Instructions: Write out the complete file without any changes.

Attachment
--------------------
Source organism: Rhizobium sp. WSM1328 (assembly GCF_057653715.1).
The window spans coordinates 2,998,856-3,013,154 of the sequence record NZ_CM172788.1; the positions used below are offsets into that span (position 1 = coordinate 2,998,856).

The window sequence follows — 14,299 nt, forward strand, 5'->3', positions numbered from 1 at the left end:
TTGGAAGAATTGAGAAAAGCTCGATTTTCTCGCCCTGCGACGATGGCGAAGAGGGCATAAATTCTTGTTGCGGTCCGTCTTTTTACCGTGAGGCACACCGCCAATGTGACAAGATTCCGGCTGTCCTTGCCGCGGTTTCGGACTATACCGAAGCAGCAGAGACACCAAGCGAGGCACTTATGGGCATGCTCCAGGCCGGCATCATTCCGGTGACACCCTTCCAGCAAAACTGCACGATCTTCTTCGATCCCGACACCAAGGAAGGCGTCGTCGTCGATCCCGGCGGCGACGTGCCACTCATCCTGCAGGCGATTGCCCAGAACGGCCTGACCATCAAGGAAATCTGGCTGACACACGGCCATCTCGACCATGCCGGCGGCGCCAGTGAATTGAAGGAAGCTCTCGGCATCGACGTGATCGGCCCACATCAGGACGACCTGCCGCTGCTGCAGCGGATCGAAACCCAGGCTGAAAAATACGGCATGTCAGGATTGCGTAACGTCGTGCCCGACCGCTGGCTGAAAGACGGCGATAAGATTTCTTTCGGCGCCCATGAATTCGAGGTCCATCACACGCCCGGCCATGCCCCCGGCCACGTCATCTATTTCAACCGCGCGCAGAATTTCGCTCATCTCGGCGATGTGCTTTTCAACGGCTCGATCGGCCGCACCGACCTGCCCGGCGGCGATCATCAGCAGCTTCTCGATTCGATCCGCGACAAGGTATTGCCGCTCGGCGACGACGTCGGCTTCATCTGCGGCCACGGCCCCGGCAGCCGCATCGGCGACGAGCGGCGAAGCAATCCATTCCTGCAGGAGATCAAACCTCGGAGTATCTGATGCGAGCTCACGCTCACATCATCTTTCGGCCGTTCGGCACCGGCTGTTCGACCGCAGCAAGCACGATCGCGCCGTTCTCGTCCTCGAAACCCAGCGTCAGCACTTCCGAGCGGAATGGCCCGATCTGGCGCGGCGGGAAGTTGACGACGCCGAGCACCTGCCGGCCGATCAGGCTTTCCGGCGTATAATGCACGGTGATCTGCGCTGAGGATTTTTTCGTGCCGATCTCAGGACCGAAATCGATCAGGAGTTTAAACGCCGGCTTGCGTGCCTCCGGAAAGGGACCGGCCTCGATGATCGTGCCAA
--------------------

Source organism: Rhizobium sp. WSM1328 (assembly GCF_057653715.1).
The window spans coordinates 2,998,856-3,013,154 of the sequence record NZ_CM172788.1; the positions used below are offsets into that span (position 1 = coordinate 2,998,856).

The window sequence follows — 14,299 nt, forward strand, 5'->3', positions numbered from 1 at the left end:
TTGGAAGAATTGAGAAAAGCTCGATTTTCTCGCCCTGCGACGATGGCGAAGAGGGCATAAATTCTTGTTGCGGTCCGTCTTTTTACCGTGAGGCACACCGCCAATGTGACAAGATTCCGGCTGTCCTTGCCGCGGTTTCGGACTATACCGAAGCAGCAGAGACACCAAGCGAGGCACTTATGGGCATGCTCCAGGCCGGCATCATTCCGGTGACACCCTTCCAGCAAAACTGCACGATCTTCTTCGATCCCGACACCAAGGAAGGCGTCGTCGTCGATCCCGGCGGCGACGTGCCACTCATCCTGCAGGCGATTGCCCAGAACGGCCTGACCATCAAGGAAATCTGGCTGACACACGGCCATCTCGACCATGCCGGCGGCGCCAGTGAATTGAAGGAAGCTCTCGGCATCGACGTGATCGGCCCACATCAGGACGACCTGCCGCTGCTGCAGCGGATCGAAACCCAGGCTGAAAAATACGGCATGTCAGGATTGCGTAACGTCGTGCCCGACCGCTGGCTGAAAGACGGCGATAAGATTTCTTTCGGCGCCCATGAATTCGAGGTCCATCACACGCCCGGCCATGCCCCCGGCCACGTCATCTATTTCAACCGCGCGCAGAATTTCGCTCATCTCGGCGATGTGCTTTTCAACGGCTCGATCGGCCGCACCGACCTGCCCGGCGGCGATCATCAGCAGCTTCTCGATTCGATCCGCGACAAGGTATTGCCGCTCGGCGACGACGTCGGCTTCATCTGCGGCCACGGCCCCGGCAGCCGCATCGGCGACGAGCGGCGAAGCAATCCATTCCTGCAGGAGATCAAACCTCGGAGTATCTGATGCGAGCTCACGCTCACATCATCTTTCGGCCGTTCGGCACCGGCTGTTCGACCGCAGCAAGCACGATCGCGCCGTTCTCGTCCTCGAAACCCAGCGTCAGCACTTCCGAGCGGAATGGCCCGATCTGGCGCGGCGGGAAGTTGACGACGCCGAGCACCTGCCGGCCGATCAGGCTTTCCGGCGTATAATGCACGGTGATCTGCGCTGAGGATTTTTTCGTGCCGATCTCAGGACCGAAATCGATCAGGAGTTTAAACGCCGGCTTGCGTGCCTCCGGAAAGGGACCGGCCTCGATGATCGTGCCAA